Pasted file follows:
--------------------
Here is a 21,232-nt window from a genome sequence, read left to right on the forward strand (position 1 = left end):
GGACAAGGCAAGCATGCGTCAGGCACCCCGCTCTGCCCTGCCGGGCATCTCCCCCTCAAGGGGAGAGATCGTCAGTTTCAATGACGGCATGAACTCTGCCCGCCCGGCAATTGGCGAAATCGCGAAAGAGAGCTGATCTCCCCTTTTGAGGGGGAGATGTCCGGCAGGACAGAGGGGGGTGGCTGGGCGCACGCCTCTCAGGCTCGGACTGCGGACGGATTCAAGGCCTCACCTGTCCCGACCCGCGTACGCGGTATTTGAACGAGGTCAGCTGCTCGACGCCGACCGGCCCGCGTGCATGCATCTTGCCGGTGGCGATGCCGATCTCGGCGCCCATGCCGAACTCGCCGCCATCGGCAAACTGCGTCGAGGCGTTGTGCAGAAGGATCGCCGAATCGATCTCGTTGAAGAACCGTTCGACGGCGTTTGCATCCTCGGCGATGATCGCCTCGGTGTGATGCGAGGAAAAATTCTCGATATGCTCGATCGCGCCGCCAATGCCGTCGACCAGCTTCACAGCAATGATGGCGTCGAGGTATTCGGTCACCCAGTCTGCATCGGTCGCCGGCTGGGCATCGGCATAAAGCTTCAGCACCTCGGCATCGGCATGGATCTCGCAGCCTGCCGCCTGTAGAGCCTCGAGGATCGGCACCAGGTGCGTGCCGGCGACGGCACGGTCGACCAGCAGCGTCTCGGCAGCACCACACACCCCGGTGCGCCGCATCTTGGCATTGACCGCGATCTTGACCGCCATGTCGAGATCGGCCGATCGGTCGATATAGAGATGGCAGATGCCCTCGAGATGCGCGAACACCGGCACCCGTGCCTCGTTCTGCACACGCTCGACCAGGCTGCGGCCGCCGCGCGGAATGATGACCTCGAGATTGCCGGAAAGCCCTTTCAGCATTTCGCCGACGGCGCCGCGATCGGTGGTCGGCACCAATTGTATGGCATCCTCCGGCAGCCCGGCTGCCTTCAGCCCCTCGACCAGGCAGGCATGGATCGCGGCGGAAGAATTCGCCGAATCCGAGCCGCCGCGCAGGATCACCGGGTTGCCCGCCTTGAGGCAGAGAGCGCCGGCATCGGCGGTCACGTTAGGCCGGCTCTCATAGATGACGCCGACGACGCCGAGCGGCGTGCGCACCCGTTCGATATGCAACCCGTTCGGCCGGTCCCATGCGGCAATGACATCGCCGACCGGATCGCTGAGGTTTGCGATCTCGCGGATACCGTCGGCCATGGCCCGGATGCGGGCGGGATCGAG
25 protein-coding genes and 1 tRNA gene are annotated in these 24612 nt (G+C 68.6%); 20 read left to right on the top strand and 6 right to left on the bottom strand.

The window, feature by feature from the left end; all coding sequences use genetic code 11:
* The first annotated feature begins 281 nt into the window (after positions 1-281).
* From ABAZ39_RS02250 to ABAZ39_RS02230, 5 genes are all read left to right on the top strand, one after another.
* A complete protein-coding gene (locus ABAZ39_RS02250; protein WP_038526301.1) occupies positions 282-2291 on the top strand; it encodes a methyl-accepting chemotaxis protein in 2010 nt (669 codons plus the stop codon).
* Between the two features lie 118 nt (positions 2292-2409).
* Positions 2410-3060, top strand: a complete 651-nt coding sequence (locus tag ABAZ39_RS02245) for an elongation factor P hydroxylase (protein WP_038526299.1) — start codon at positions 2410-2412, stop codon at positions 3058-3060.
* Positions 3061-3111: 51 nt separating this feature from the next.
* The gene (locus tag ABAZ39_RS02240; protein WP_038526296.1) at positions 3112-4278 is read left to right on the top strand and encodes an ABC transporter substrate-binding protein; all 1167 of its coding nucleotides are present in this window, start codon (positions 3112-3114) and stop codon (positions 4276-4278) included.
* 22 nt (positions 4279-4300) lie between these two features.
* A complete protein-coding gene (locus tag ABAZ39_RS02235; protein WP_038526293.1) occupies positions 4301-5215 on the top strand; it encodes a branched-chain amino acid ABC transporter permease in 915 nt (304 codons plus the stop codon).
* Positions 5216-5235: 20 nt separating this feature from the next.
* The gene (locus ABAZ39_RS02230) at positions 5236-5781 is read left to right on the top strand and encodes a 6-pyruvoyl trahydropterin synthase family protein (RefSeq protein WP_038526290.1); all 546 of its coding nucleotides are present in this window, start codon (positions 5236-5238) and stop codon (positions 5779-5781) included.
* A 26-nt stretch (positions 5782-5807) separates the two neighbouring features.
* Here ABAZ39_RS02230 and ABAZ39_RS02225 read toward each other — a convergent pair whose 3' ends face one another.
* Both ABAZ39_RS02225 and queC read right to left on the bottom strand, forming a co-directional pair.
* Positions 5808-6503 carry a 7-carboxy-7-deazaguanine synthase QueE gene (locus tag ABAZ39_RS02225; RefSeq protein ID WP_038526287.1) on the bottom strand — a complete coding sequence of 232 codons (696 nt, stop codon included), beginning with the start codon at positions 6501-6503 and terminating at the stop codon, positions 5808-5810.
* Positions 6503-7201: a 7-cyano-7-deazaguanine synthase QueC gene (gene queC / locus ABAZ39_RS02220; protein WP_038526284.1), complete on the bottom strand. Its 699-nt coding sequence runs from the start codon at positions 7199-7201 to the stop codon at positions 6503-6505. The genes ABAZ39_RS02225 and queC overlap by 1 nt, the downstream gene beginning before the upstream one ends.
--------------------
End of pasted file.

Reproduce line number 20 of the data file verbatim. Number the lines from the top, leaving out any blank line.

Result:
* Positions 6503-7201: a 7-cyano-7-deazaguanine synthase QueC gene (gene queC / locus ABAZ39_RS02220; protein WP_038526284.1), complete on the bottom strand. Its 699-nt coding sequence runs from the start codon at positions 7199-7201 to the stop codon at positions 6503-6505. The genes ABAZ39_RS02225 and queC overlap by 1 nt, the downstream gene beginning before the upstream one ends.